Now does this make *any* sense?

Page 2 of 2  
wrote:

NO! The root word is 'inflame'. The 'in' in 'inflame' is NOT a prefix, it is part of the word itself.
OSHA, the ASTM, NBS, Underwriter's laboratory etc have agreed on standard definiton:
Inflamable means the flashpoint is below 140 degrees F. Or, as a practical matter, the vapors can form an explosive atmosphere at ordinary temperatures. Example: gasoline

NO!
Combustible is not the same as inflammable. Combustible liquids have a flashpoint above 140 degrees F. Or, as a practical matter, the vapors cannot form an explosive atmosphere at ordinary room temperatures. Example: kerosine.

NO! Linseed oil is combustible. Asbestos is noninflammable, also noncombustible.

"Flammable' and 'Nonflammable' are recently coined words invented in a hopefully nonfutile effort to keep people such as yourself from being burned.
Don't trust me, consult a dictionary.
--

FF

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Dead positive. I know the difference, hence my emphasis on the NON. The term "inflammable" is only rarely used any more, precisely because of the confusion it often causes.
Here's a link to the manufacturer's page for the product: http://www.dap.com/retail/retail_detail.cfm?catid=4&subcatid=8&prodhdrid7
The MSDS for the product <http://www.dap.com/msds/30534.pdf notes the following:
Toluene 1 to 5% by weight Emergency overview: Warning! Combustible liquid and vapor Unusual fire and explosion hazards: Combustible.
From the MSDS, it's evidently a hazard only above 150 deg F, but still, it doesn't sound to me like it should be called non-flammable.
I found out what's going on with that, though: OSHA defines a "flammable" liquid as one having a flash point below 100 deg F, and a "combustible" liquid as one having a flash point between 100 and 200 deg F. So strictly speaking, this stuff is in fact not "flammable" even though it is "combustible".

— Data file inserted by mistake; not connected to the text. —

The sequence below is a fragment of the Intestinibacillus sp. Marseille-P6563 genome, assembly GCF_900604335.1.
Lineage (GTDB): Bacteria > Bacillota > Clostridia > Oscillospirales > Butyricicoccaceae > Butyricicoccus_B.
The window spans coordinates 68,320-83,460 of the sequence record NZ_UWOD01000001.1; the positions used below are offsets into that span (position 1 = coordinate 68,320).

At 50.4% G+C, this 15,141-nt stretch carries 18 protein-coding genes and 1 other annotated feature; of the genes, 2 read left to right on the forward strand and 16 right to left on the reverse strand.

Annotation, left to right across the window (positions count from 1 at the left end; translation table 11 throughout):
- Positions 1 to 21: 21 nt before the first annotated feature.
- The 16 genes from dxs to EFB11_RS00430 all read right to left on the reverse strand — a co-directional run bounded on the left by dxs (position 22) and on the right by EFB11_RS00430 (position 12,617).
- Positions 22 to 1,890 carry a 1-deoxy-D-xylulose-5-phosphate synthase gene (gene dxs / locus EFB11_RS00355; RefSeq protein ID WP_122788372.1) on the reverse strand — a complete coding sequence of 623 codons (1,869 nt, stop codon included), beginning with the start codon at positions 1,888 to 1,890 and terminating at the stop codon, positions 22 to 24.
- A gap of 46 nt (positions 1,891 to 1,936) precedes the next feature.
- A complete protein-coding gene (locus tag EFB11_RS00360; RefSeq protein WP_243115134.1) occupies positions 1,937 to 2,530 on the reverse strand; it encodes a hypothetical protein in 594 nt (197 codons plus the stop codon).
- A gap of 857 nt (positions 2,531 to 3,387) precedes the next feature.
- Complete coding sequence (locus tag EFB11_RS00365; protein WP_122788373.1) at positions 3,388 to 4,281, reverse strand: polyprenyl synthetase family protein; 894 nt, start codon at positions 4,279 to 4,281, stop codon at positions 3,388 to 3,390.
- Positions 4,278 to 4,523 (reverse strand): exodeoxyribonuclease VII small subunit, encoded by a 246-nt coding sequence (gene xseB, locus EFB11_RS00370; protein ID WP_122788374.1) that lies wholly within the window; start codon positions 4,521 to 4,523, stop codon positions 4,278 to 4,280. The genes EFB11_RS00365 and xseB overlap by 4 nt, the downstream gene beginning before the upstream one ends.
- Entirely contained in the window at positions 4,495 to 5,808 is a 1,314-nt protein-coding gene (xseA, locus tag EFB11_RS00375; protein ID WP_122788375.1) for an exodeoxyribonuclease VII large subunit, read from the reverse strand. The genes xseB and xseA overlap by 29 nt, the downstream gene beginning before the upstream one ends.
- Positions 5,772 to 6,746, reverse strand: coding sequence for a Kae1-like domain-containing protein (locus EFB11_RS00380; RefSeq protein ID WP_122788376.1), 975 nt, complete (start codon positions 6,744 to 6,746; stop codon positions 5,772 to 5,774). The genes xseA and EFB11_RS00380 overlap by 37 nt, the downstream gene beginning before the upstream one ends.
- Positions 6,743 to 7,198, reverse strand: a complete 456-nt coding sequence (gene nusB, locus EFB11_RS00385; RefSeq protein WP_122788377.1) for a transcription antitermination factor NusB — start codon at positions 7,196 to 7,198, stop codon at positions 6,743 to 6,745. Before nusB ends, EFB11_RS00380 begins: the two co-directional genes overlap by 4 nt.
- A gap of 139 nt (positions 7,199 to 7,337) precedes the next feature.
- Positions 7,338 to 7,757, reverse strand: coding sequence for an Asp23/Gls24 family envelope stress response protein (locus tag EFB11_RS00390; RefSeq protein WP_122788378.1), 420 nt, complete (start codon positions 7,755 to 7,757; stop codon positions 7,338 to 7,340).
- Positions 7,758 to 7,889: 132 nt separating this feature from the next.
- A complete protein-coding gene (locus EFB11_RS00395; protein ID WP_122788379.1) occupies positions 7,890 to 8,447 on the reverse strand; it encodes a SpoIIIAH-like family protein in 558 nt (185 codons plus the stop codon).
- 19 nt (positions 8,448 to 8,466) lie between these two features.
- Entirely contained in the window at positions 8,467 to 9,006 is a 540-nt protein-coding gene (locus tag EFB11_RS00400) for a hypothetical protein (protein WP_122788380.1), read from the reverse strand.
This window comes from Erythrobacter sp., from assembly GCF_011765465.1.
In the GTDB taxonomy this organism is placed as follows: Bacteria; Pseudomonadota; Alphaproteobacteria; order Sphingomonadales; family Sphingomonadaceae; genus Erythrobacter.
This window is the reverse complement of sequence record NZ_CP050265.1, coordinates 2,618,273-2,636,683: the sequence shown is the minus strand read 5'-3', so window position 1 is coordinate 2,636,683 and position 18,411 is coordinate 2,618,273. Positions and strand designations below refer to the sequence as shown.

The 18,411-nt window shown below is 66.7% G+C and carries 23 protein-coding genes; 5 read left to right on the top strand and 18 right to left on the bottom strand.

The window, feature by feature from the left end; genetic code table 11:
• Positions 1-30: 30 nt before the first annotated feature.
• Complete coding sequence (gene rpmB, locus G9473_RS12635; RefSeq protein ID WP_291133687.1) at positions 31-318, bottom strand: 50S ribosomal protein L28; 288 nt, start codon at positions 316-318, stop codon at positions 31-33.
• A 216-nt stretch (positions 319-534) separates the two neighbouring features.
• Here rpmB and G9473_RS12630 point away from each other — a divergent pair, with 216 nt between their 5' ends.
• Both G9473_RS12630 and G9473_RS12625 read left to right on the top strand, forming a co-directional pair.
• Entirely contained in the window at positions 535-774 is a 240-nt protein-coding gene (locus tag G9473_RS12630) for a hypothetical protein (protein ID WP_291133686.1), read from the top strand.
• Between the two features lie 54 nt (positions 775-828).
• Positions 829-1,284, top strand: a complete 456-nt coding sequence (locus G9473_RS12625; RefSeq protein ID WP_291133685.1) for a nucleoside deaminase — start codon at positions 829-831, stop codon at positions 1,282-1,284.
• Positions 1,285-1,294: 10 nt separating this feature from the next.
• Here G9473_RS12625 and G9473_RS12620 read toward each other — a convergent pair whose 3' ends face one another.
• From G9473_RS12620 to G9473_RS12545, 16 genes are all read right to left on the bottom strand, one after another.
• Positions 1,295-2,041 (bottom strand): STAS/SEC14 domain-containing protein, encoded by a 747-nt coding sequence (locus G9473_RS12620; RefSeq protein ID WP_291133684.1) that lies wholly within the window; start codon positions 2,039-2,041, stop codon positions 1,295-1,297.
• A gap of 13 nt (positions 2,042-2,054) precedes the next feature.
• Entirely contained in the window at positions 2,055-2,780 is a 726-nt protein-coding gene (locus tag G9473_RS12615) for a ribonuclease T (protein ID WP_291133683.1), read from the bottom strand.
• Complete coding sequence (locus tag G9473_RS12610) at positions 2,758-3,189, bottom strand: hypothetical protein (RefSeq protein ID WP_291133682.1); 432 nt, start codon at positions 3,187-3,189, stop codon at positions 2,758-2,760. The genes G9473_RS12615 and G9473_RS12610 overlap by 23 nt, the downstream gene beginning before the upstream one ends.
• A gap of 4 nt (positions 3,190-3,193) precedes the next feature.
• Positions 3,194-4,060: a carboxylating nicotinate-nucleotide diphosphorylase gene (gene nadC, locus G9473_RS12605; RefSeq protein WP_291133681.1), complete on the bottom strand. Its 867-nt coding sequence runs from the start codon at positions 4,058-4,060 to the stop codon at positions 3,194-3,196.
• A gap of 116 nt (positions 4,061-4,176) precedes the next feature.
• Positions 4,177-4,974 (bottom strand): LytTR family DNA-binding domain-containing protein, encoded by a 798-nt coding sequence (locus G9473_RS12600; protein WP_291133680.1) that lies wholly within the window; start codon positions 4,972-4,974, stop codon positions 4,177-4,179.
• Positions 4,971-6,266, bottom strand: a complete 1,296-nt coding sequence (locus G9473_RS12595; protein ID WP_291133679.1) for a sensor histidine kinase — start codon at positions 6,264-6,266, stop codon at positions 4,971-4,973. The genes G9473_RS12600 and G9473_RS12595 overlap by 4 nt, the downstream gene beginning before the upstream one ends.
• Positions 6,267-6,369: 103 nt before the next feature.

Sheesh.

-- Regards, Doug Miller (alphageek-at-milmac-dot-com)
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Doug Miller wrote:

I remember tanker trucks in days of yore (picture me as a child), carrying warning signs that said "inflammable" or "non-inflammable". I puzzled about the meanings of these words until my puzzler was sore. I then asked my father who knew all things (and would admit to not knowing as necessary). We agreed that these words were not necessarily intuitive. Some time later the industry/government change to "flammable" and "non-flammable". All better now.     mahalo,     jo4hn
whose father taught him about dictionaries and encyclopedias...
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snipped-for-privacy@milmac.com (Doug Miller) wrote in
<snip>

But is it _waterproof_? <GD&R>
Patriarch
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They claim it is, after it's cured. Not sure how it would fare, though, if immersed for 24 hours...
-- Regards, Doug Miller (alphageek-at-milmac-dot-com)
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Note to self: the internet is never a good medium for sarcasm (or obscure references to "Cheers" one-liners).
G
Doug Miller wrote:

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snipped-for-privacy@milmac.com (Doug Miller) wrote in message

It used to be inflammable iwth a flash point below 140. Has that changed recently?

Indeed.
--

FF

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(Fred the Red Shirt) wrote:

Dunno if it changed... but DAGS on <inflammable OSHA>, and the first hit you get is http://www.ilpi.com/msds/ref/flammable.html
"The U.S. Occupational Health and Safety Administration (OSHA) defines a flammable liquid as "any liquid having a flash point below 100 deg. F. (37.8 deg. C.), except any mixture having components with flash points of 100 deg. F. (37.8 deg. C.) or higher, the total of which make up 99 percent or more of the total volume of the mixture. Flammable liquids shall be known as Class I liquids."
Compare this definition to combustible, which indicates a liquid that is somewhat harder to ignite (flash point above 100 oF)."
-- Regards, Doug Miller (alphageek-at-milmac-dot-com)
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